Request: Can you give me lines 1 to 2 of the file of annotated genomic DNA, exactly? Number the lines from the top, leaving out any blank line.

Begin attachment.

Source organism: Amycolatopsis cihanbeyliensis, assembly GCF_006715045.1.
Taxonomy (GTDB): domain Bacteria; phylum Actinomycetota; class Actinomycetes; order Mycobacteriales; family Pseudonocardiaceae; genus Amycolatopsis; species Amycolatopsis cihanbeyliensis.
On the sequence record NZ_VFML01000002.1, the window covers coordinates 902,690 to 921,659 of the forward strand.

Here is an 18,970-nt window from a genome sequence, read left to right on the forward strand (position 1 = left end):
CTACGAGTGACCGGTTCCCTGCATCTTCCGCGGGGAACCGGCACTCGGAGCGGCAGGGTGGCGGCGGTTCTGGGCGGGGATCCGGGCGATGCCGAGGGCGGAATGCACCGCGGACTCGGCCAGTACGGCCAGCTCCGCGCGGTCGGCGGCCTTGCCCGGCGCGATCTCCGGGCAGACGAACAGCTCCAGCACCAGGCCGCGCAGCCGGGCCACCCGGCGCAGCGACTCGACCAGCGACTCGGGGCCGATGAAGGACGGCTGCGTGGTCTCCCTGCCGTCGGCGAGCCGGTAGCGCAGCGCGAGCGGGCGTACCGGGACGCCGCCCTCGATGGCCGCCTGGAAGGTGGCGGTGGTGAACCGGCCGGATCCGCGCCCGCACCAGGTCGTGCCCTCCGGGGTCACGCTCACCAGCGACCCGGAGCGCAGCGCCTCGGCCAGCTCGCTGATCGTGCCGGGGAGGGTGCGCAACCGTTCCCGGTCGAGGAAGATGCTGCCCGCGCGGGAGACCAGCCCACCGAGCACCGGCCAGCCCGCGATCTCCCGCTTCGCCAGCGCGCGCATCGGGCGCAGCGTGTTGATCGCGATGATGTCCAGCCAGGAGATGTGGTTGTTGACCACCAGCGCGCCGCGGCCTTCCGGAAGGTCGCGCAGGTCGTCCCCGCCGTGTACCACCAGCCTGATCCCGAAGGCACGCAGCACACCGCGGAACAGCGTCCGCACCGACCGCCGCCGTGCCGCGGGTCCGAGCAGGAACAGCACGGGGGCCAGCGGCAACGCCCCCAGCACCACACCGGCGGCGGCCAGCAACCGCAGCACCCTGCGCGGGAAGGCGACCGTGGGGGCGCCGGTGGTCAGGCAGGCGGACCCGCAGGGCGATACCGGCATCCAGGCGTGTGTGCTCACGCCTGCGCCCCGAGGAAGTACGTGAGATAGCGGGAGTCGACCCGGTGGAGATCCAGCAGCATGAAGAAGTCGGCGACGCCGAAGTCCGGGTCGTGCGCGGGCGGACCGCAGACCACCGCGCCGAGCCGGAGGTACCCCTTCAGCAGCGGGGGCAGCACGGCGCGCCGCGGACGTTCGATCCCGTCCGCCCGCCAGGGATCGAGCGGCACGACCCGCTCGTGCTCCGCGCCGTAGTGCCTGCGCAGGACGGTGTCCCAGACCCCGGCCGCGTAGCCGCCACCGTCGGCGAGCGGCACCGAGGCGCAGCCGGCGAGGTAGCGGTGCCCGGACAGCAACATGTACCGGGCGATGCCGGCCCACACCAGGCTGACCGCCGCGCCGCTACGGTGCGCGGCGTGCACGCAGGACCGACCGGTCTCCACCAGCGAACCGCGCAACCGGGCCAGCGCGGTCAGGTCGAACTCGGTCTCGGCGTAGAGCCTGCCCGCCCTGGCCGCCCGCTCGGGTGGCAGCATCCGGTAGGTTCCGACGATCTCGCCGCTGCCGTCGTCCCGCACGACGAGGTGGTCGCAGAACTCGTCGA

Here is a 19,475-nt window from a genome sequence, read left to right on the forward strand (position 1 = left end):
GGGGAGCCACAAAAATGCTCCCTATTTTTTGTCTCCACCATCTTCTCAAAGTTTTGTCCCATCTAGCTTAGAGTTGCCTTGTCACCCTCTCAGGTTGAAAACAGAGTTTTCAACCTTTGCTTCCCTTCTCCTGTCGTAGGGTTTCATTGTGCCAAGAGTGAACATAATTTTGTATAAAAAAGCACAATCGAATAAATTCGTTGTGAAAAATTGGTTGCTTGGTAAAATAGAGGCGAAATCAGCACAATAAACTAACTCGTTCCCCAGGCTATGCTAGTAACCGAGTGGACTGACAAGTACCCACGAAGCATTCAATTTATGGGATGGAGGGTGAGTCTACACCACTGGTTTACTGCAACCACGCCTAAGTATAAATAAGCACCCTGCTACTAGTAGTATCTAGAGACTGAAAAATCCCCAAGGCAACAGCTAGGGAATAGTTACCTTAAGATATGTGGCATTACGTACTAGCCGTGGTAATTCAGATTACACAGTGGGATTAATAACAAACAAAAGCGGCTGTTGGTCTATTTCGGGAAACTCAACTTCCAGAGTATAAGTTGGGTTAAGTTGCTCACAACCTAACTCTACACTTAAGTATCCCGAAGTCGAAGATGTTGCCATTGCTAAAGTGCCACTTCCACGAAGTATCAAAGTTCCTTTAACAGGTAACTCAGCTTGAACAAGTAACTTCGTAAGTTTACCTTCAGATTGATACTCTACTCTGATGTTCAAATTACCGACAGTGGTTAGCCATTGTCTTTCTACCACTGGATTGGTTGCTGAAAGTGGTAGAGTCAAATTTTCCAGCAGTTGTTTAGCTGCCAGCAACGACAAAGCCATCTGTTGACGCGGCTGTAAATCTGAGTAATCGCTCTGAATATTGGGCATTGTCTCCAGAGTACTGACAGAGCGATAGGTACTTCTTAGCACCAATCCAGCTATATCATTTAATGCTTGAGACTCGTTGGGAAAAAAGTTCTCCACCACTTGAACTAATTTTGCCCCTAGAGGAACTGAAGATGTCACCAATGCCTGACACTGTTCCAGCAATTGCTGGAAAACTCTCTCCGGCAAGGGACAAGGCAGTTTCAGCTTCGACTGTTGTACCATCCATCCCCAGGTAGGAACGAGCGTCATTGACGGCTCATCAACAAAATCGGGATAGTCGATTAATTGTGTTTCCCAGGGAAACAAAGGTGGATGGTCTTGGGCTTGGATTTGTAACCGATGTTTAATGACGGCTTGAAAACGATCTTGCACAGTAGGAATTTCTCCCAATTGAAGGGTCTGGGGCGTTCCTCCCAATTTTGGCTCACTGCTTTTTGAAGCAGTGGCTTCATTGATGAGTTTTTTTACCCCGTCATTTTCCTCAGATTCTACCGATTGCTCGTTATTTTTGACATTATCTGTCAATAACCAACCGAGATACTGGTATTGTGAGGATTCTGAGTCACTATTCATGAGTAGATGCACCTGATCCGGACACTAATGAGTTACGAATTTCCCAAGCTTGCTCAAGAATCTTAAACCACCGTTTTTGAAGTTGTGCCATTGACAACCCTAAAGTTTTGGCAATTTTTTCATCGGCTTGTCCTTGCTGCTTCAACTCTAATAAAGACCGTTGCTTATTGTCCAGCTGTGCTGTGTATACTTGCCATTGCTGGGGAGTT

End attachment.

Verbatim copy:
Source organism: Amycolatopsis cihanbeyliensis, assembly GCF_006715045.1.
Taxonomy (GTDB): domain Bacteria; phylum Actinomycetota; class Actinomycetes; order Mycobacteriales; family Pseudonocardiaceae; genus Amycolatopsis; species Amycolatopsis cihanbeyliensis.